"Finding someone that's passionate about marijuana, [who] can take what we're doing and come up with more ideas too - it's tough."
Mr Jones says his fund has invested tens of millions of dollars in nearly a dozen marijuana companies so far, from MassRoots to "a THC-infused personal lubricant company".
Dot com boom
That easy access to investors was part of what drew several would-be "cannapreneurs" to the event. Several participants chose to pitch ideas on Friday night in the hope of luring one of the 53 developers in attendance to work on their project.
The ideas ranged from a bio-technology firm that aimed to help increase cannabis crop yield to a Mooc - a massive open online course - to train workers who wanted to get jobs in the cannabis industry.
Then the teams spent 48 hours trying to create a "minimum viable product" - essentially, a beta version of the app or website they are eventually hoping to build up as a business.
Amanda Ostrovitz, a lawyer and a former bank examiner with the Federal Reserve, was the eventual winner of the $2,500 cash prize for CannaRegs, a regulatory service and a reference library for attorneys, consultants, compliance professionals and individual licensees.
"Anyone who can see what's happening in Colorado knows that this is just the infancy [for the marijuana industry] - we're in the first out of the first inning," she says.
"I think this is my generation's dot com."
Follow the trail
But Silicon Alley is still miles away from the scene at the Watering Hole this past weekend.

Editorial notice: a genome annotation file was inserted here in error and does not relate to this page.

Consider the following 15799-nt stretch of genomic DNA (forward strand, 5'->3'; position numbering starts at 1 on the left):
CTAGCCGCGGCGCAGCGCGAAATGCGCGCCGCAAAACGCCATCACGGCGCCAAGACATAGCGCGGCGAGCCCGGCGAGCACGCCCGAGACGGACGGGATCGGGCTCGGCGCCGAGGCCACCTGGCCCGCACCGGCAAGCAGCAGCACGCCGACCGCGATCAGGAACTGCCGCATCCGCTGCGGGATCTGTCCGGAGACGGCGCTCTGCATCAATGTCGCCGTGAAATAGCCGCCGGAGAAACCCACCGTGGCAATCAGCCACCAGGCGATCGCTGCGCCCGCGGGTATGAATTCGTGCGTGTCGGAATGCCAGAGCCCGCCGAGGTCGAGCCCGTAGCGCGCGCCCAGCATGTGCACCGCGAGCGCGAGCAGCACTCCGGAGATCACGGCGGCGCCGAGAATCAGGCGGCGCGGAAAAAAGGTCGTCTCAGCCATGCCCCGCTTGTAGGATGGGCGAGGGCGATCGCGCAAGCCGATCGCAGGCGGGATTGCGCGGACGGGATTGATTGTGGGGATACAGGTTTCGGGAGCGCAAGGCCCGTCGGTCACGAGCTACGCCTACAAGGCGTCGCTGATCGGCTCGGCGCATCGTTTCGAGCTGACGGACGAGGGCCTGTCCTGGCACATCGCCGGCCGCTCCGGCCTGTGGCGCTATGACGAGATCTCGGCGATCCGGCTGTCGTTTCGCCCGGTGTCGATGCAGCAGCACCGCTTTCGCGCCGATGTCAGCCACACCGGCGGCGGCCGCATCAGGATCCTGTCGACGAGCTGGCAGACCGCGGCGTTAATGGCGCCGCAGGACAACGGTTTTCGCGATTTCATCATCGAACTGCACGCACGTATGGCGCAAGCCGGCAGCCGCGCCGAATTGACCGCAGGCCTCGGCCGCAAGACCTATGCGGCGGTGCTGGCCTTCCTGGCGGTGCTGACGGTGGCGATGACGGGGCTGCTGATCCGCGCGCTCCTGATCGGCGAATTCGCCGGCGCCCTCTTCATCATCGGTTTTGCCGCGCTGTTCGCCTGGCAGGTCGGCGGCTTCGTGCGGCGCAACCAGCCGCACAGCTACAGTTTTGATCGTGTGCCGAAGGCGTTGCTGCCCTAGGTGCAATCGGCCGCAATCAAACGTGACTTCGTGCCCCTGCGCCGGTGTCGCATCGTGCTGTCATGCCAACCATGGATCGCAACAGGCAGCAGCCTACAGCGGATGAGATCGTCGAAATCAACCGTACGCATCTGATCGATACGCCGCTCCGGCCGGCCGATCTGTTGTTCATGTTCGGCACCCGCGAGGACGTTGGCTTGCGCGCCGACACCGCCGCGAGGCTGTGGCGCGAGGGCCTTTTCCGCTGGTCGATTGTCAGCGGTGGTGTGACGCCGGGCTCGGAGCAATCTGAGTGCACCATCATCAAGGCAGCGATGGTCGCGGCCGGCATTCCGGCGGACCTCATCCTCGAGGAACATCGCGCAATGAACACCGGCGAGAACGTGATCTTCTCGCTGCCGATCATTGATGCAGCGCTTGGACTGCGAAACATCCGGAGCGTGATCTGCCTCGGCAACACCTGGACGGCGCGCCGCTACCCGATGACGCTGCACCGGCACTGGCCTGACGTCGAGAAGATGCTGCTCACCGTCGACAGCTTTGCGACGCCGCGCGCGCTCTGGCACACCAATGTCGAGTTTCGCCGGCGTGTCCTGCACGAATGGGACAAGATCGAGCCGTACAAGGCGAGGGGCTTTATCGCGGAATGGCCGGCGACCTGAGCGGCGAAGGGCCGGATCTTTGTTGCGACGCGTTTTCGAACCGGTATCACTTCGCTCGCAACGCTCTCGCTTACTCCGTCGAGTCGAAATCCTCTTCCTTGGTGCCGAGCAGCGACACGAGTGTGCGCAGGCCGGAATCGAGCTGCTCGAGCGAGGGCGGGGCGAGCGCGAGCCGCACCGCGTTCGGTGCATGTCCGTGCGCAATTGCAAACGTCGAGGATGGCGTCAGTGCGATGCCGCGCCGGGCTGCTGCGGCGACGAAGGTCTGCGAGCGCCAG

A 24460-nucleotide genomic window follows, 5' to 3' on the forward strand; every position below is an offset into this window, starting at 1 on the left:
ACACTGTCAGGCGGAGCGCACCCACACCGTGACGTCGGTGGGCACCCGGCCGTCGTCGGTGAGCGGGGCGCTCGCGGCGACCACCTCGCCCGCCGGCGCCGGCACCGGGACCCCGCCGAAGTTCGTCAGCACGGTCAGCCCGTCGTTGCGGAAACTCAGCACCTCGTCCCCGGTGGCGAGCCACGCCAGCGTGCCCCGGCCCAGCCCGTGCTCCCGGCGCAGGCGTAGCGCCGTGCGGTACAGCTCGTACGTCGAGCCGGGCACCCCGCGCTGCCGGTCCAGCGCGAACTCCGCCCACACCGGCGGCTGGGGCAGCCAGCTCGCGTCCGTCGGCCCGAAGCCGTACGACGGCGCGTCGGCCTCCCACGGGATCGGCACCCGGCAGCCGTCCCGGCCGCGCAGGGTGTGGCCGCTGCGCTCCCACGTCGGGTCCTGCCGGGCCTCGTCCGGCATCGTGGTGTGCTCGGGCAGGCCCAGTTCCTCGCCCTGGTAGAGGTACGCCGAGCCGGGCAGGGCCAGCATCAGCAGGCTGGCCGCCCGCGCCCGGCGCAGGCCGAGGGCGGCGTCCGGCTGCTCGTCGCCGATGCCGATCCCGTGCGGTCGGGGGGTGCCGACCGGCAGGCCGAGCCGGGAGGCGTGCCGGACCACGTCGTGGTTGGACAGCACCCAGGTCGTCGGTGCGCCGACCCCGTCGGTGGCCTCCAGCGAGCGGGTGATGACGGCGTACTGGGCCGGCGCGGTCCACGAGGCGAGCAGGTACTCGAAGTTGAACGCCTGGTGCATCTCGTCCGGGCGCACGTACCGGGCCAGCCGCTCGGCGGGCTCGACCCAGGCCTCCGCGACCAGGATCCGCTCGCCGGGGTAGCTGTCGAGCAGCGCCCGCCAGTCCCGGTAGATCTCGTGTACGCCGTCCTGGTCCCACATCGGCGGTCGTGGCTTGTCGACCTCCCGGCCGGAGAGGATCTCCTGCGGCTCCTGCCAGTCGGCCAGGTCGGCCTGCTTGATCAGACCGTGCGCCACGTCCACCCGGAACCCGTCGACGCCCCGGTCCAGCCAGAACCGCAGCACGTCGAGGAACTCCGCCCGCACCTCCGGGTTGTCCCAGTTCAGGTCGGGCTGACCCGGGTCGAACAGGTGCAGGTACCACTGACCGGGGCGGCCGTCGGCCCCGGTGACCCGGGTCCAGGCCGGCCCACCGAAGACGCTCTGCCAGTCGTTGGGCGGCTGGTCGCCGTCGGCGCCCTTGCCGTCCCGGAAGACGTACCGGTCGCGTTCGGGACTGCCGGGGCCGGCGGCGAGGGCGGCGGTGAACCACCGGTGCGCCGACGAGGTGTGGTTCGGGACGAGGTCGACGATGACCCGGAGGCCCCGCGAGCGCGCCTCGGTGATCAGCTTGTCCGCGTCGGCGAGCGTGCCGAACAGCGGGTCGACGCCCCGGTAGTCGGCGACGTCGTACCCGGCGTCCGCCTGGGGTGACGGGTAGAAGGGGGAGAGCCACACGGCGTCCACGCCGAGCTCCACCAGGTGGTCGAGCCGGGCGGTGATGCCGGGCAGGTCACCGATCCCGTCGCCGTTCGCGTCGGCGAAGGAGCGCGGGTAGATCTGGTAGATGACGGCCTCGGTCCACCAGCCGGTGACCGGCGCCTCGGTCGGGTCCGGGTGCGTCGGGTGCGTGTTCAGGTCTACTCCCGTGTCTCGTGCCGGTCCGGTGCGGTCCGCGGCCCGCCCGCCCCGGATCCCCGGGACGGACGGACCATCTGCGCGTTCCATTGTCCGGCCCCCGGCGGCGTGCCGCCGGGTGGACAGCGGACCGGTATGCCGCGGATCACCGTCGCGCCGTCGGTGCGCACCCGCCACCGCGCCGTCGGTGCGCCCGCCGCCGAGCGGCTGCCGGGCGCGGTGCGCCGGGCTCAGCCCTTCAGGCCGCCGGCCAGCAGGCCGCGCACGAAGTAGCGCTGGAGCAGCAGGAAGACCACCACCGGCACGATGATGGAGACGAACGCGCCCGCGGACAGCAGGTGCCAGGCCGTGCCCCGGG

For one - there was the smoking area on an outside deck, where participants jostled for a taste of some of the product from a local dispensary. Chemdawg, Dopium, and Gumbo were just a few of the strains on offer - and some would-be business pitches suffered as a result of their liberal testing.
MJ Startup Weekend Winners
- First place: CannaRegs, which "keeps dispensaries, investors and ancillary businesses informed of changes to marijuana laws and regulations"
- Second place: CraftedHere, which "provides an online directory of cannabis-friendly bars, clubs and dispensaries for tourists and marijuana enthusiasts"
- Third place: CannaBrokers, which "facilitates wholesale transactions between licensed growers, edibles producers and extract companies with dispensaries"
And while the typical hacker jokes were on offer - "I'm interested in the business opportunities in the data - don't try that pick up line at bars, girls don't really understand that" - there were also warnings specific to the group in the room.
"I'm going to make no assumptions about what state of mind everyone's in, but if you're unable to find your seat, check for a trail of snack wrappers, it will probably lead you there," joked Stewart Fortier, the master of ceremonies for the evening.
But in the end, stoners - and those who cater to their desires - need technology just like everyone else. And the 150 people in the room were keenly aware of the money potentially involved in that.
"Up until now it's been very Stone Age - some stuff guys [are] growing in basements," says Ryan Griego, the founder of event sponsor Cannasseur, a series of southern Colorado dispensaries.
Mr Griego says he went into the cannabis industry after graduating from university in 2009 - at the peak of the US recession.
For him, this is an industry in which he hopes to spend the rest of his working days - and that future is inherently wrapped up in start-up success.
"Technology is going to play a huge role [in] where this industry moves in the future."